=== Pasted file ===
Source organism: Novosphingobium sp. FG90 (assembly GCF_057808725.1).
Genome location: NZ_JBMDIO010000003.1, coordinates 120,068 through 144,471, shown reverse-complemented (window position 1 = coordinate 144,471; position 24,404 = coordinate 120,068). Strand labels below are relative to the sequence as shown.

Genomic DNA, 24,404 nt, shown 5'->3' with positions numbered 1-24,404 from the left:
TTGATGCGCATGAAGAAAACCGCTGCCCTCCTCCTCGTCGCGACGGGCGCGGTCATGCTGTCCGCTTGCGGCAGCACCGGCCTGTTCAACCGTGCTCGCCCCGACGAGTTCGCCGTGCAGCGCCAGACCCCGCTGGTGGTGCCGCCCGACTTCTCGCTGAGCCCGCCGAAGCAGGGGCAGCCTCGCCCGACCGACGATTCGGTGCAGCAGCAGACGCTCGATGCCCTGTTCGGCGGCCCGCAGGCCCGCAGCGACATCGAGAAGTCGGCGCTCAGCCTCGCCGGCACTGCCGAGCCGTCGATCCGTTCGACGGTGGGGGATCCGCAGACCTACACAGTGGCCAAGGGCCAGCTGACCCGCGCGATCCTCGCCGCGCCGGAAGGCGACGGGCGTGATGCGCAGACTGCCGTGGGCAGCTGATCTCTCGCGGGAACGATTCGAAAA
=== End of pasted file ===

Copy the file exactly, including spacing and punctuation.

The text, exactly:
Source organism: Novosphingobium sp. FG90 (assembly GCF_057808725.1).
Genome location: NZ_JBMDIO010000003.1, coordinates 120,068 through 144,471, shown reverse-complemented (window position 1 = coordinate 144,471; position 24,404 = coordinate 120,068). Strand labels below are relative to the sequence as shown.

Genomic DNA, 24,404 nt, shown 5'->3' with positions numbered 1-24,404 from the left:
TTGATGCGCATGAAGAAAACCGCTGCCCTCCTCCTCGTCGCGACGGGCGCGGTCATGCTGTCCGCTTGCGGCAGCACCGGCCTGTTCAACCGTGCTCGCCCCGACGAGTTCGCCGTGCAGCGCCAGACCCCGCTGGTGGTGCCGCCCGACTTCTCGCTGAGCCCGCCGAAGCAGGGGCAGCCTCGCCCGACCGACGATTCGGTGCAGCAGCAGACGCTCGATGCCCTGTTCGGCGGCCCGCAGGCCCGCAGCGACATCGAGAAGTCGGCGCTCAGCCTCGCCGGCACTGCCGAGCCGTCGATCCGTTCGACGGTGGGGGATCCGCAGACCTACACAGTGGCCAAGGGCCAGCTGACCCGCGCGATCCTCGCCGCGCCGGAAGGCGACGGGCGTGATGCGCAGACTGCCGTGGGCAGCTGATCTCTCGCGGGAACGATTCGAAAA